Motorcycle clubs are often perceived as criminal
organizations or, at best, gangs of hoodlums or thugs by traditional
society. This perception has been fueled by the movies, popular
culture, and highly publicized isolated incidents, the earliest
of which was a brawl in Hollister, California in 1947 between members
of the Boozefighters MC (motto: a drinking club with a motorcycle
problem) and the Pissed Off Bastards MC (precursor to the
The press asked the American Motorcyclist Association
(AMA) to comment, and their response was that 99% of motorcyclists
were law-abiding citizens, and the last one percent were outlaws.
Thus was born the term, "one percenter".
During the 1940's and 1950's, at rallies and gatherings
sponsored by the AMA, prizes were awarded for nicest club uniform,
prettiest motorcycle, and so forth. Some clubs, however, rejected
the clean-cut image and adopted the "one percenter" moniker,
even going so far as to create a diamond (rhombus) shaped
patch labeled "1%" to wear on their vests as a badge of
The 1% patch is also used to instill fear and respect
from the general public and other motorcyclists. Other clubs wore
(and still wear) upside down AMA patches.
*Another practice was to cut their one piece club
patches into three or more pieces as a form of protest, which evolved
into the current form of three piece colors worn by many MCs today.
One percent clubs point out that the term simply
means that they are simply committed to "biking and brotherhood",
where riding isn't a weekend activity, but a way of living. These
clubs assert that local and national law enforcement agencies have
co-opted the term to paint them as criminals.
While it is a fact that individual members of some
MCs, and even entire chapters have engaged in felonious behavior,
other members and supporters of these clubs insist that these are
isolated occurrences and that the clubs, as a whole, are not criminal
organizations. They often compare themselves to police departments,
wherein the occasional "bad cop" does not make a police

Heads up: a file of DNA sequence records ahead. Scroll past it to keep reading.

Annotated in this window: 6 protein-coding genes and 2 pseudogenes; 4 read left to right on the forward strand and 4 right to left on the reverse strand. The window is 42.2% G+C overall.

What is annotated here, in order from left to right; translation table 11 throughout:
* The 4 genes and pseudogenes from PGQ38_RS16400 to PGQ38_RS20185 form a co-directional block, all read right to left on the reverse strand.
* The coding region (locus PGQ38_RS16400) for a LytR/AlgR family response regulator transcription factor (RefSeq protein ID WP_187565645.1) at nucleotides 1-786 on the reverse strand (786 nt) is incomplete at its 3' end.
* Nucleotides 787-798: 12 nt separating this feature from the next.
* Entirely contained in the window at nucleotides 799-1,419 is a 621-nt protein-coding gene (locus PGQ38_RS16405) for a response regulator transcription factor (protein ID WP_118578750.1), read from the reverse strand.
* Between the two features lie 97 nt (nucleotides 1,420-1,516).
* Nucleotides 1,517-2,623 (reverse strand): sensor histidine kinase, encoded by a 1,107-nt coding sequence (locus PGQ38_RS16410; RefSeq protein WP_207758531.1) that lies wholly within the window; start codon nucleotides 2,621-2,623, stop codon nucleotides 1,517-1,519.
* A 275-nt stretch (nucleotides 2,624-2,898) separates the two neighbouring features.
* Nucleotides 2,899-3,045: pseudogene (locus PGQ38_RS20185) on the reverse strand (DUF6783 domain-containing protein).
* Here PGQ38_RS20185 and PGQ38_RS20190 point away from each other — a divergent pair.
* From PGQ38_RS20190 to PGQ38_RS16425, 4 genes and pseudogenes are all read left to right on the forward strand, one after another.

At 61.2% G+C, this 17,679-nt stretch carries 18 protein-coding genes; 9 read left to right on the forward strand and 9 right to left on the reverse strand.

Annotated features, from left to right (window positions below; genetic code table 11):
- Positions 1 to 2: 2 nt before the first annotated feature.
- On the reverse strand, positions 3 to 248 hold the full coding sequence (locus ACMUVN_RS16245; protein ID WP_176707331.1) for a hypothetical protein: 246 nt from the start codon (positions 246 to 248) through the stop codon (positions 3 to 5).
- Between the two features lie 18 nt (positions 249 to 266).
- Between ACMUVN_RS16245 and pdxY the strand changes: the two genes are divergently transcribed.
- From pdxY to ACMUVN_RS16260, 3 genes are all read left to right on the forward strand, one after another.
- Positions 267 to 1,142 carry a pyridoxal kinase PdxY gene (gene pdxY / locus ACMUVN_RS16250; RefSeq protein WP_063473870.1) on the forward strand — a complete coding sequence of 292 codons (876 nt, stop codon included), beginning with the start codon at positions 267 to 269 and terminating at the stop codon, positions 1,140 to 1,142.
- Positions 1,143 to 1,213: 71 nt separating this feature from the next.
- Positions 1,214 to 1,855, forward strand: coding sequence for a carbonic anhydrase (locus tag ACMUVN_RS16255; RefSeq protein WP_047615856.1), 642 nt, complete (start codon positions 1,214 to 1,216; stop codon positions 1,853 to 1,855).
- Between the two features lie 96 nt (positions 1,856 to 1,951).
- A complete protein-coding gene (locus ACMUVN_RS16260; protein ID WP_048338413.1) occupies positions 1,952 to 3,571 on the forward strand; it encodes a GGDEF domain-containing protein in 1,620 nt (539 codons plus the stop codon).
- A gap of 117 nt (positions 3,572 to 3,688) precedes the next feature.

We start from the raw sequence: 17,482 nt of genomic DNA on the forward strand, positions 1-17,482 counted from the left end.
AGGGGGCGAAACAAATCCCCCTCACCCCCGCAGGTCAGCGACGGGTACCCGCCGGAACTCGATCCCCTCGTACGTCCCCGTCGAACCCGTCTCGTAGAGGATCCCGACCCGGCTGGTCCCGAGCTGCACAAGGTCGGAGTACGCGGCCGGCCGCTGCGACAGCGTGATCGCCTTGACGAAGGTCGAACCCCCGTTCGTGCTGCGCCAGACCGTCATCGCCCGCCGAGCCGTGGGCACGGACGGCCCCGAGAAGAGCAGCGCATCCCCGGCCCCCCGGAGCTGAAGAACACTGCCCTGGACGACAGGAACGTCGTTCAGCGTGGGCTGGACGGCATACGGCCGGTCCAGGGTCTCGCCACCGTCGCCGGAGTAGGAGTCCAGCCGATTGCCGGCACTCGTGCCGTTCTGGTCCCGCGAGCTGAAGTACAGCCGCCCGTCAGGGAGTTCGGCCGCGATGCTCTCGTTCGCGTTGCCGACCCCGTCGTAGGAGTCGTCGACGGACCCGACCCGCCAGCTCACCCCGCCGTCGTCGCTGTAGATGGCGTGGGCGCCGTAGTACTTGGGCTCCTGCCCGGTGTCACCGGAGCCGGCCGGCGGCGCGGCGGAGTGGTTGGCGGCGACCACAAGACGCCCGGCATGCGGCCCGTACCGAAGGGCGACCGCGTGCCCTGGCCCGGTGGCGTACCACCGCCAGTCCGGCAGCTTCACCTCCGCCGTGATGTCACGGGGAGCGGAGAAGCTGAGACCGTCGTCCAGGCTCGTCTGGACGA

department a criminal organization, either.
At least one biker website has a news section devoted
to "cops gone bad" to support their point of view.
Many one percenter clubs, including the Hells Angels,
sponsor charitable events throughout the year for such causes as
Salvation Army shelters and Toys for Tots.
Alternatively, both the Federal Bureau of Investigation
(FBI) and Criminal Intelligence Service Canada (CISC)
have designated certain MCs as Outlaw Motorcycle Gangs (OMGs),
among them the Pagans, Hells Angels, Outlaws MC, and Bandidos.
Canada, especially, has experienced a significant
upsurge in crime involving members and associates of these MCs,
most notably in what has been dubbed the Quebec Biker war.
Some members of the Hells Angels MC have been indicted
on various charges, including RICO charges, murder, robbery, extortion,
trafficking in stolen and VIN-switched motorcycles, methamphetamine
and cocaine distribution.
In April, 2006, eight members or associates of the
Bandidos MC were found murdered in a farm field in Ontario, Canada
in what police have described as an internal cleansing of the Bandidos
organization. One of the men charged with the murders is, himself,
a Bandidos MC full patch member.
As recently as September 29, 2006, the president
and another officer of the San Francisco chapter of the Hells Angels
were indicted on charges of methamphetamine and cocaine distribution.